The latest posthumous music from Johnny Cash, who died in 2003, “Out Among the Stars,” recorded in the early ‘80s, was released this week and debuted at No. 3. Now, his son, country singer John Carter Cash, says that his dad’s archive contains a lot more unreleased music.
“There are a few things in the works, probably four or five albums,” he tells Britain’s Guardian. “There may be three or four albums’ worth of American Recordings stuff (the solo acoustic songs he recorded with produced Rick Rubin in the couple years before his death). But some of it may never see the light of day.”
Carter Cash gives credit for all this music to his mom (singer June Carter Cash) and dad.
“They never threw anything away. The kept everything in their lives.”
THE KINKS’ RAY & DAVE DAVIES PLAY TOGETHER
The Kinks 50th anniversary is this year. That legendary British Invasion band’s 67-year-old former and possibly future lead guitarist Dave Davies tells Britain’s Independent that he and his older brother, Ray, with whom he had feuded for decades, recently got together in Ray’s living room and played together for the first time since the band called it quits in 1996.
Davies’ interview took place at the Clissold Arms Pub, site of the brother’s first public performance, in 1961. Dave plays his first British gig in 13 years in London Friday night at the rather intimate 1,943-seat Barbicon.
Dave still has major problems with 69-year-old Ray.
“The older I get, the more difficult I find it to be around Ray.” he said. “I feel my energy seeping away from me sometimes if I’m with him, so I have to limit the time I spend with him.”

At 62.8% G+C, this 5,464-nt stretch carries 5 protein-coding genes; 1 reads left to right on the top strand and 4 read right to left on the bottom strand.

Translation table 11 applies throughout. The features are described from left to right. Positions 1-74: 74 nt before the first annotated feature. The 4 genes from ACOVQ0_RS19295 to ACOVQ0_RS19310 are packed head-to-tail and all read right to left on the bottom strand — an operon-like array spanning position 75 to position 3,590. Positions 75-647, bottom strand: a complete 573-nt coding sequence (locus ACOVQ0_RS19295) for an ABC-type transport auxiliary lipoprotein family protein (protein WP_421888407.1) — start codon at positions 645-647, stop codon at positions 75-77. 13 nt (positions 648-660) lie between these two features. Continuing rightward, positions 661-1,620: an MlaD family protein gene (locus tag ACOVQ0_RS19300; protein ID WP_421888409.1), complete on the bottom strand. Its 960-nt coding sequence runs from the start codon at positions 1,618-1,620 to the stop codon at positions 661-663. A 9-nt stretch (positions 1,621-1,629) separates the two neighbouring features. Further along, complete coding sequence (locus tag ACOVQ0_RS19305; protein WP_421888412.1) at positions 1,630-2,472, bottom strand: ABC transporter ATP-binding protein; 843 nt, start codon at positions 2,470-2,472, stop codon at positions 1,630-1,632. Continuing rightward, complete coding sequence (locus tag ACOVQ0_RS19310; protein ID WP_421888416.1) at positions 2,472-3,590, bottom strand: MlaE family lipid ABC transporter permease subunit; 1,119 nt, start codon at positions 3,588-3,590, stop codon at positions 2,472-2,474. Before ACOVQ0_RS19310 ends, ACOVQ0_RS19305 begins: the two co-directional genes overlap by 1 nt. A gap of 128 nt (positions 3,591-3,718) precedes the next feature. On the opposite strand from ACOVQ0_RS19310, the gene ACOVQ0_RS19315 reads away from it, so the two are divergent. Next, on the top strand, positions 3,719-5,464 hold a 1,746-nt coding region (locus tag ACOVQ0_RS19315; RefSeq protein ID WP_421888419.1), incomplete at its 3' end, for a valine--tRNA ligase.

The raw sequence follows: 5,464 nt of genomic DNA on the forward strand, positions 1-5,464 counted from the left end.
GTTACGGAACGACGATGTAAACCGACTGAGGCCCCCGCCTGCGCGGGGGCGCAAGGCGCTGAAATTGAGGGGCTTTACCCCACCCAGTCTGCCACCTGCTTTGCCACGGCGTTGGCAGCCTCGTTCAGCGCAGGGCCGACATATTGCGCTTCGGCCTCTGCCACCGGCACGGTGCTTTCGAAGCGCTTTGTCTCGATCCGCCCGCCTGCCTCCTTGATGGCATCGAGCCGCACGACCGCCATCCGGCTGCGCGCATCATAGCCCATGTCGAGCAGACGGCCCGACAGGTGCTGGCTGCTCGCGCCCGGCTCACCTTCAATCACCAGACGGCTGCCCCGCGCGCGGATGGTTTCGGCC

Dave also revealed that in 2004, as he was rehabilitating from a massive stroke, he tried living with Ray, who was healing from being shot in the leg in New Orleans several months earlier. Of that time he recalled that the argued so bitterly, he moved near the cold, damp moors near Dartmoor, Devon, near the southwestern tip of England, where he remained until last year, when he and his new girlfriend and manager moved to New Jersey.
Dave said that he and his brother concluded that the pressure to do something for The Kinks’ big Golden Anniversary this year might be too much.
“What’s all this pressure about the anniversary? Let’s celebrate the 51st year.”
TOURS: TOTO/MICHAEL MCDONALD, JAMES TAYLOR, GEORGE BENSON, STEPHEN STILLS
Toto will co-headline a 21-date late-summer tour with Michael McDonald that kicks off Aug. 2 in Grand Ronde, Oregon, at the 1,744-seat Spirit Mountain Casino, west of Salem, and ends Sept. 7 in Newport News, Virginia, at the 1,753-seat Ferguson Center the Arts. They have SoCal dates set: Aug. 7 at the 5,870-seat Greek Theatre in L.A., on Aug. 9 in Indio at the Fantasy Springs Resort Casino’s 1,550-seat Special Events Center, and on Aug. 10 at Pala’s 2,000-seat Event Center.